Whiteman's long journey to success

Michael PhilippsSound Telegraph
Whiteman's long journey to success
Camera IconWhiteman's long journey to success Credit: Sound Telegraph

When the Perth Scorchers take the field tonight to compete in their fourth straight Big Bash League final, they will owe part of their success to emerging wicket-keeper Sam Whiteman.

The 22-year-old played an important part in the Perth team’s semifinal victory over the Melbourne Stars, producing 18 runs and taking two wickets.

Tonight’s final will complete a long journey for Whiteman, who was born in Doncaster, England, but was raised in Bunbury after emigrating at an early age.

He later went on to play grade cricket with the Rockingham-Mandurah Mariners and said his parents were a major reason for his cricketing success.

“I was very lucky to be blessed with a couple of good parents who used to get in the car and drive us up, wait in the car while we trained … and then drive back to Bunbury,” Whiteman said.

“Rockingham was the closest Perth club, so it made it a bit easier to travel there.

“Rockingham were very welcoming and have looked after me really well since.

“They will be my club for the rest of my career and I am really grateful for that.”

As a left-handed batsman and wicket-keeper in WA, Whiteman has drawn comparisons to Australian great Adam Gilchrist, a comparison Whiteman shies away from.

“(Gilchrist) ruined it for everyone — well for all the keeper-batsmen,” he said.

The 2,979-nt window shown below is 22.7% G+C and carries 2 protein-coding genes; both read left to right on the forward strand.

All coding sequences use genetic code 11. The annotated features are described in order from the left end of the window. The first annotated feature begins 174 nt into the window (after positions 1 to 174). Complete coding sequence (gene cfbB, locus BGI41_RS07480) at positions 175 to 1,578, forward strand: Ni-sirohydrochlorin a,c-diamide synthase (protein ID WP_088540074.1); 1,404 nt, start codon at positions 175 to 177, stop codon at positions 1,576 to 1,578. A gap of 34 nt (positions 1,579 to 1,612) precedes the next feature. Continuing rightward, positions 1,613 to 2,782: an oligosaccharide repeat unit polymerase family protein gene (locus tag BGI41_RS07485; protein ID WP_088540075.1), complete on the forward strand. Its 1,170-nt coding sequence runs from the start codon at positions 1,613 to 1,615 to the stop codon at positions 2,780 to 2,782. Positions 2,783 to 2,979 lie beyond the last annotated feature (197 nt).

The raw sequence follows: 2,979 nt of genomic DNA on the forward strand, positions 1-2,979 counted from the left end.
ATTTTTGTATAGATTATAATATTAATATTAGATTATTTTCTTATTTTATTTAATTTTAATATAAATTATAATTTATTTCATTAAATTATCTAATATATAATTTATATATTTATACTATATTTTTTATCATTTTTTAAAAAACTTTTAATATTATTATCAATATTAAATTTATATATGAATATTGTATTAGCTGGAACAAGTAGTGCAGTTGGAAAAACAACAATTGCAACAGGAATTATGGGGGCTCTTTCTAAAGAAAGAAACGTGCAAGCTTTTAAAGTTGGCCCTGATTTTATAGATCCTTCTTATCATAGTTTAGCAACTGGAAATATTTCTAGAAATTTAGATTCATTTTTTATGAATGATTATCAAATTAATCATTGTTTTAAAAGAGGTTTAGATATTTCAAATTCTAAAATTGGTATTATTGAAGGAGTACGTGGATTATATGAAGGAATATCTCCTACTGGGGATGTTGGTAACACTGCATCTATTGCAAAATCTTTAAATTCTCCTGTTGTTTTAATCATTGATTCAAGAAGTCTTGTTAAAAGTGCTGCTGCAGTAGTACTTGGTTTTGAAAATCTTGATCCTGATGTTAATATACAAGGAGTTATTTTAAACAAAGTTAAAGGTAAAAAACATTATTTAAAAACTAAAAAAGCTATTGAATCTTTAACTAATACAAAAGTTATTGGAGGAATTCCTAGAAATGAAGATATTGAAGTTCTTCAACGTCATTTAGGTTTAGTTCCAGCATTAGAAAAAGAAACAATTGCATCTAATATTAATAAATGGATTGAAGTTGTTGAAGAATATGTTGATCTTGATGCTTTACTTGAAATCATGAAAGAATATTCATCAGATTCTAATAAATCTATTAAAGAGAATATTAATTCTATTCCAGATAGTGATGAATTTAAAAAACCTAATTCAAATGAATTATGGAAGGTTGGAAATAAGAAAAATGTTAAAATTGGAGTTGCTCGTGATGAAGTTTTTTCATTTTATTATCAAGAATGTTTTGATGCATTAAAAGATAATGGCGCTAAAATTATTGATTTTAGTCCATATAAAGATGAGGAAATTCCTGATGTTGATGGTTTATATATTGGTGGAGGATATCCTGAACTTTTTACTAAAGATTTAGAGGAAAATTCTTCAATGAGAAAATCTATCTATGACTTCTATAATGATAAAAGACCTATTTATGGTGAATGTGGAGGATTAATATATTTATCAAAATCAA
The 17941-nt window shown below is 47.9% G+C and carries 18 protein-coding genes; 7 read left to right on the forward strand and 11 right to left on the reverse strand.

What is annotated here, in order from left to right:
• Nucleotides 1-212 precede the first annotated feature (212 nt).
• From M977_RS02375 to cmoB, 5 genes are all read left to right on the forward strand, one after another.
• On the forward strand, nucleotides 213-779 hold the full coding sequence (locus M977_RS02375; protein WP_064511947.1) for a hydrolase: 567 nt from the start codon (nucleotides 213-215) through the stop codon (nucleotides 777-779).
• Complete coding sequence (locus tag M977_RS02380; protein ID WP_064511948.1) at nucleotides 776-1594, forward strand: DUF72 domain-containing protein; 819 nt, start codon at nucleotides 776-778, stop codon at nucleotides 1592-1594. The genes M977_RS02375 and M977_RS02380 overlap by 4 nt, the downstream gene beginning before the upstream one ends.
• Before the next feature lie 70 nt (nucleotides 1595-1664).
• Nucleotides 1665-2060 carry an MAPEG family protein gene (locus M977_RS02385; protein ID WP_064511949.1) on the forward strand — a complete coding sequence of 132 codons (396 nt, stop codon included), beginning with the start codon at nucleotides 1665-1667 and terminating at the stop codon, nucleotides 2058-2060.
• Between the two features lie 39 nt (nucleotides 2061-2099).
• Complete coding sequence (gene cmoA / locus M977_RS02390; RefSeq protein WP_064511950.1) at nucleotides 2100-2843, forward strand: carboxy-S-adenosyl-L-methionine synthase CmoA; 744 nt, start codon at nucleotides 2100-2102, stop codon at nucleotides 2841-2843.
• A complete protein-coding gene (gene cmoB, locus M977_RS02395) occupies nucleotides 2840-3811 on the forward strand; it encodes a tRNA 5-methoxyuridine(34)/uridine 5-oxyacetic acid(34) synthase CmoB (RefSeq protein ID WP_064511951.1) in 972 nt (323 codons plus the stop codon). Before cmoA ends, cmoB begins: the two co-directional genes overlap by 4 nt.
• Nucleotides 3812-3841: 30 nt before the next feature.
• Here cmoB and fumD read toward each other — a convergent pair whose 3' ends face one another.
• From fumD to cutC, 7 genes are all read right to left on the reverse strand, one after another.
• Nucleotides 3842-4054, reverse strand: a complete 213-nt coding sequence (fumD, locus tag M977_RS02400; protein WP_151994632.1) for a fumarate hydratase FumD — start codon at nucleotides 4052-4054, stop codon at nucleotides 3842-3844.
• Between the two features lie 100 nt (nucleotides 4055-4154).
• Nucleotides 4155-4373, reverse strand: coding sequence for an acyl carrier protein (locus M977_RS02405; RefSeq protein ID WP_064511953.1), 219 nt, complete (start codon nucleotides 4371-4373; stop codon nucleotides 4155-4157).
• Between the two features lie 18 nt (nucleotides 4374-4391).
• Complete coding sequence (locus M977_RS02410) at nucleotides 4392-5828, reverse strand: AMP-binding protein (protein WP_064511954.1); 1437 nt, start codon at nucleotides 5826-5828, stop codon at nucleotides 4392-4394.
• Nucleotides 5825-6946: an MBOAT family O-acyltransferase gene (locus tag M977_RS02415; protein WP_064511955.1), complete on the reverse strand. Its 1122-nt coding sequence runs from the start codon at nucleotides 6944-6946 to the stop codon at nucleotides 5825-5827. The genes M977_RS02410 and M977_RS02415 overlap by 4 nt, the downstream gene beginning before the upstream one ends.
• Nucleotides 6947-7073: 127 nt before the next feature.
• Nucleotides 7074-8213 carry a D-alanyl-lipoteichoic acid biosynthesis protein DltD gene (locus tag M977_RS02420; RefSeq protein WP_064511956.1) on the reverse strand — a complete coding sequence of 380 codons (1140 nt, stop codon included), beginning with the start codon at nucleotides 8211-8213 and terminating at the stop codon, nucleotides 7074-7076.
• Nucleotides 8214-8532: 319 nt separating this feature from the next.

“There is no point in me trying to bat like him because it will just end in disaster.

“I just try to bat how I do and focus on my own game.”

Despite the depth of bowling talent in the Scorchers’ ranks, Whiteman said his favourite bowler to keep to was Brad Hogg.

“It is always good fun keeping to Hoggy,” he said. “He sometimes carries on like a bit of a pork chop but he is great fun to keep to.”

“He is always in the game and he loves to get the crowd involved.”

Whiteman said always being in the game was one of the reasons he decided to become a wicket-keeper.

“As a young kid you get put around the field and you can get bored in the outfield,” he said.

“You always want to be in the action and I found when I’m not batting that keeping is the best way of doing that and I haven’t looked back.

“I love wicket-keeping and it’s something I have done for a long time now.”

Playing in the shorter version of cricket, Whiteman said he did not have much say on where he bats.

“Part of my game is to be flexible when I’m playing Twenty20,” he said. “I’ve just got to be ready to come into the middle whenever I have to. I have no real preferred number, (when I bat), but I just love playing for the Scorchers.”

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